That Charles Njonjo was powerful is an understatement. Before he was edged out of politics in 1984, he lived like Cratus, the Greek god of power, might and sovereign.
Njonjo, or the “Duke of Kabeteshire”, for those who disliked his British manners, was the face of raw power. He manipulated the laws and the Constitution to his advantage, and to favour a small coterie of Jomo Kenyatta and early Moi-era politicos as he crafted the Kenyan state in his own style.
Later, he fell in his man-made cliff before he could achieve his ambitions.
Njonjo, who died yesterday, aged 101, went without telling his story.
“It is not important,” he once told this writer over a cup of tea in his Westlands office.
He was a billionaire and lived a good life.
Best known for his Saville Row pinstripes and British-oriented habits, it was Njonjo who was the link between influential western diplomats, the expatriate community in Nairobi and the Kenyatta and Moi state.
In politics, he stepped on every toe that came to his path without any sense of guilt.
In later stages of life, Njonjo became humane. Apologetic.
“If you find Wanguhu Ng’ang’a, come with him,” he said.
We went and learnt he had been inviting people he had detained or jailed for a tête-à-tête.
He apologised to Mr Ng’ang’a for getting him jailed in the 1960s when the former staged a coup in Kanu in the only case that Njonjo ever prosecuted.
The Cold War was raging and Njonjo – a capitalist – wanted to keep the Communists in Kanu, led by Vice President Jaramogi Oginga Odinga, at bay.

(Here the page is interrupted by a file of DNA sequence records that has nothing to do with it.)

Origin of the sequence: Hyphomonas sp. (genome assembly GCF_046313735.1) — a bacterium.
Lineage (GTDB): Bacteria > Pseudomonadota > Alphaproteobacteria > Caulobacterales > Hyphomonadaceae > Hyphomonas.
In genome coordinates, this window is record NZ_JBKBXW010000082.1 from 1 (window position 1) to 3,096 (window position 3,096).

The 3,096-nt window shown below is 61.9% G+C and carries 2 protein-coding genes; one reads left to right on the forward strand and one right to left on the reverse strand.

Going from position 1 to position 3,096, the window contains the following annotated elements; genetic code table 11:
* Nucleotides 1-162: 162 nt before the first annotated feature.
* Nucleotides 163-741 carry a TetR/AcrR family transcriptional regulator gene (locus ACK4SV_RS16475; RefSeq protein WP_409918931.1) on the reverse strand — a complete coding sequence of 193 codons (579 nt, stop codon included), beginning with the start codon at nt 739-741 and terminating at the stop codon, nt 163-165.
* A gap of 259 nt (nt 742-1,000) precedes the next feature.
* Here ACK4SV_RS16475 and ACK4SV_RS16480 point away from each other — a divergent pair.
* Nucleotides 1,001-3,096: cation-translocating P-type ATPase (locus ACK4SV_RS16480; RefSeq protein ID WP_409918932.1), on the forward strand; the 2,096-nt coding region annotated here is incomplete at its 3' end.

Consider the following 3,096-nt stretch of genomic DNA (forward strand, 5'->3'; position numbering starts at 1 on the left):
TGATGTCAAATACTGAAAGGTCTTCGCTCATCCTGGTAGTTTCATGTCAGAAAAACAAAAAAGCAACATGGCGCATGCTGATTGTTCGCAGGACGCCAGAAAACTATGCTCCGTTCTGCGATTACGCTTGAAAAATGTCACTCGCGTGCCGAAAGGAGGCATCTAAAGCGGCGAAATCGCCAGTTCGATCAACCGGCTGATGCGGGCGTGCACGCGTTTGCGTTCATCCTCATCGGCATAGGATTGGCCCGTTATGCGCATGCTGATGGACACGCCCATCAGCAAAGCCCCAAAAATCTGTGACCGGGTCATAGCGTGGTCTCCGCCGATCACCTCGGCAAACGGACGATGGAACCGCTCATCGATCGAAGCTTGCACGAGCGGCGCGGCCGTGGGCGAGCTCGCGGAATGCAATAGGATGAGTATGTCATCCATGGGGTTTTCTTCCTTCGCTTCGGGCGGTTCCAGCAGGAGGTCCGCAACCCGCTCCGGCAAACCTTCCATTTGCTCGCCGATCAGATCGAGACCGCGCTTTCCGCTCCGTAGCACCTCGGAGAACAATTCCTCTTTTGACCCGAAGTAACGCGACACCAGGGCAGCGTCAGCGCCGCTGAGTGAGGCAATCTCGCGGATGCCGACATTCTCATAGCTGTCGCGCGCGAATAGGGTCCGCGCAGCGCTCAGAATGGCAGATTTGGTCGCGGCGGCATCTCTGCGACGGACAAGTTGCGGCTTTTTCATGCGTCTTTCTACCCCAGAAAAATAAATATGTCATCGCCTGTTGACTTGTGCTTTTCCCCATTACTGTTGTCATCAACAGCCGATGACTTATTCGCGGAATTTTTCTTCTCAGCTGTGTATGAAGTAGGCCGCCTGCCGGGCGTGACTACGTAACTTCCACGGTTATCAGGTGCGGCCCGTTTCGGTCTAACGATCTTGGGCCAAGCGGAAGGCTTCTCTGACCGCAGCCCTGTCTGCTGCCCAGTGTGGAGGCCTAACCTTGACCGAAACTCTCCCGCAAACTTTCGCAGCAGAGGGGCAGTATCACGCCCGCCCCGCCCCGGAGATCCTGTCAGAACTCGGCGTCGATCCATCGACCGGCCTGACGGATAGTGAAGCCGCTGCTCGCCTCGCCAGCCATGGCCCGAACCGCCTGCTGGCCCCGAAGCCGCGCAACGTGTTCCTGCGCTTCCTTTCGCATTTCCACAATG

Njonjo had enlisted Tom Mboya, the young firebrand to do the dirty work while he worked the legal.
The two had something in common: They were Kenya’s most eligible bachelors and loved to party with English girls. They also loved to listen to songs by Harry Belafonte.
It had all started in 1963 when the pair drafted the Constitution towards a republic, with Njonjo handling the draftmanship while Mboya did the politics. Mboya was Minister for Justice and Constitutional Affairs and Njonjo the Attorney General.
While in essence Mboya was Njonjo’s boss, the latter was more in Kenyatta’s inner circle. Again, Njonjo was 10 years older than Mboya – though the age difference was diluted by their friendship.
That is why Njonjo would be picked as Mboya’s best man – and everyone was surprised that he had settled for Pamela, the airlift girl and daughter of Walter Odede, a powerful politician.
Another close ally of Njonjo in the making of Kenya was Bruce McKenzie, the British spy who had been retained in the Kenyatta government as Minister for Agriculture.
It was McKenzie who introduced Njonjo into the boardrooms of British companies and he never disappointed.
Njonjo and McKenzie were directors of blue-chip companies, which were doing business with the government. One of these was DCK Kenya Ltd, which used to own huge tracts of land in the Rift Valley and shares in several companies.
Both also got early shareholding in Cooper Motor Corporation (CMC), which was awarded tenders to supply the military and the government with Land Rovers – the official government vehicle.
They minted millions of dollars, opened offshore accounts – and, in later years, swindled CMC shareholders.
But Njonjo’s main task in the 1960s was to keep out the Russians from influencing local politics – a diplomatic nightmare.
For a country that did not have a clear-cut foreign policy, diplomats from both East and West had tried to endear themselves to Kenya, which publicly stated it was non-aligned but was known to be pro-West.
The first test on Njonjo was when the Soviet Union decided to donate World War II tanks to the Kenya army.
While James Nyamweya, then Minister of State, told Parliament that the government rejected the offer because the tanks were old, Njonjo – when I asked him in 2017 – told me they could not allow them in.
His version was that the World War II tanks “could not pass on any Kenyan bridge”.